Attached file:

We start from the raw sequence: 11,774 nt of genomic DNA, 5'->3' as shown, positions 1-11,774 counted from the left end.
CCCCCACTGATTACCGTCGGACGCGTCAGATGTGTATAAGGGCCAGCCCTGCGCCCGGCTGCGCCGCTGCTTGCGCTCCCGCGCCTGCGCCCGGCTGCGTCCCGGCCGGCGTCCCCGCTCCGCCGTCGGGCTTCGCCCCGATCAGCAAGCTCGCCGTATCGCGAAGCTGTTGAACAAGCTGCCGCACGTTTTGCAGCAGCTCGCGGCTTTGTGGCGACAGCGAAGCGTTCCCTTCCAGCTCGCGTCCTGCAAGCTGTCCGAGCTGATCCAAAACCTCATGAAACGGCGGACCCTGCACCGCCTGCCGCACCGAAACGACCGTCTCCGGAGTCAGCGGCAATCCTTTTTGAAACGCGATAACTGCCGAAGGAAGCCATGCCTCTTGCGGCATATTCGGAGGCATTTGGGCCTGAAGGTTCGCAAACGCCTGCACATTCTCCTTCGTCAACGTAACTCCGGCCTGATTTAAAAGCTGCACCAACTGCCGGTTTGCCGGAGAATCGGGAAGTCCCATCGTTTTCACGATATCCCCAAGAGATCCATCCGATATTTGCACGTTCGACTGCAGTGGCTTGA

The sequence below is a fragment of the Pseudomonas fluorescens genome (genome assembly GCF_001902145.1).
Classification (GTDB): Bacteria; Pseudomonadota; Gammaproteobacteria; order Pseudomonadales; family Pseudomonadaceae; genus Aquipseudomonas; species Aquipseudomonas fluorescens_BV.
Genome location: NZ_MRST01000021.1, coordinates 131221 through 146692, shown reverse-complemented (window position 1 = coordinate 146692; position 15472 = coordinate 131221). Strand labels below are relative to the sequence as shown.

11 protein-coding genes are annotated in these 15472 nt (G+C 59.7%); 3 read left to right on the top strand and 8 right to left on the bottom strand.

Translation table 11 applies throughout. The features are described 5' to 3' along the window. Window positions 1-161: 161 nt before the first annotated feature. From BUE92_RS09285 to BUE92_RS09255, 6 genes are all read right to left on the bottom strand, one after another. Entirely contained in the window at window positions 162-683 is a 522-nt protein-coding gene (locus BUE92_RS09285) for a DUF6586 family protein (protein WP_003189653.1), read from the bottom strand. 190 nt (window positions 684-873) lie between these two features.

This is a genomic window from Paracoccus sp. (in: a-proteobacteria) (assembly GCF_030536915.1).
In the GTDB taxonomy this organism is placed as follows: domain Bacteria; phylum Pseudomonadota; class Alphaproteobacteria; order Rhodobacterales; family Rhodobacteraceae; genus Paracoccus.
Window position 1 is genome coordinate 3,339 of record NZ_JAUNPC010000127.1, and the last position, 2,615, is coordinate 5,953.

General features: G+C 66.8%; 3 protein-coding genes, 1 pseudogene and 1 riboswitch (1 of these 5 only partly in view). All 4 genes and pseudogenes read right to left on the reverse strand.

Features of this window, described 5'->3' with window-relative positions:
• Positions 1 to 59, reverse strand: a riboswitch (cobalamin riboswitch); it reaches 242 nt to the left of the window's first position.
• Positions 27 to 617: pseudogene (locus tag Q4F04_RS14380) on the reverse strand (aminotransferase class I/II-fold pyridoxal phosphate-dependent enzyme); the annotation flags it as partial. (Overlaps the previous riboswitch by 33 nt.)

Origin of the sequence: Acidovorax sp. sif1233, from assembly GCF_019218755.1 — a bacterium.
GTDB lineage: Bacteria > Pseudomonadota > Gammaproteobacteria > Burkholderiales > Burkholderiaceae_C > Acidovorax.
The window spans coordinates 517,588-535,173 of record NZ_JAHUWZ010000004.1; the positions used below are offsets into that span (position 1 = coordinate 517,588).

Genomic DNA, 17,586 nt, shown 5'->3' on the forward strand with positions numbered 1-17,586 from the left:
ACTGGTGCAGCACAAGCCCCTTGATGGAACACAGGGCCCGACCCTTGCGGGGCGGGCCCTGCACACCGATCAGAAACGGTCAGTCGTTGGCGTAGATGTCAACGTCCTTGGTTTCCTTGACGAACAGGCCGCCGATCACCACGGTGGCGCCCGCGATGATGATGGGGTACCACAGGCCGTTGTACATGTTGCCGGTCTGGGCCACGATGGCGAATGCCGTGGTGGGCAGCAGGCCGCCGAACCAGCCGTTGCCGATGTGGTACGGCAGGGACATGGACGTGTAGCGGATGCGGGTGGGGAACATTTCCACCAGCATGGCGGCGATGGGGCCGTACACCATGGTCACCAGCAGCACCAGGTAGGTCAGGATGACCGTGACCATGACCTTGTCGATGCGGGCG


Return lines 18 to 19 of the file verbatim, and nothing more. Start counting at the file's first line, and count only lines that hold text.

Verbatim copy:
Genomic DNA, 17,586 nt, shown 5'->3' on the forward strand with positions numbered 1-17,586 from the left:
ACTGGTGCAGCACAAGCCCCTTGATGGAACACAGGGCCCGACCCTTGCGGGGCGGGCCCTGCACACCGATCAGAAACGGTCAGTCGTTGGCGTAGATGTCAACGTCCTTGGTTTCCTTGACGAACAGGCCGCCGATCACCACGGTGGCGCCCGCGATGATGATGGGGTACCACAGGCCGTTGTACATGTTGCCGGTCTGGGCCACGATGGCGAATGCCGTGGTGGGCAGCAGGCCGCCGAACCAGCCGTTGCCGATGTGGTACGGCAGGGACATGGACGTGTAGCGGATGCGGGTGGGGAACATTTCCACCAGCATGGCGGCGATGGGGCCGTACACCATGGTCACCAGCAGCACCAGGTAGGTCAGGATGACCGTGACCATGACCTTGTCGATGCGGGCG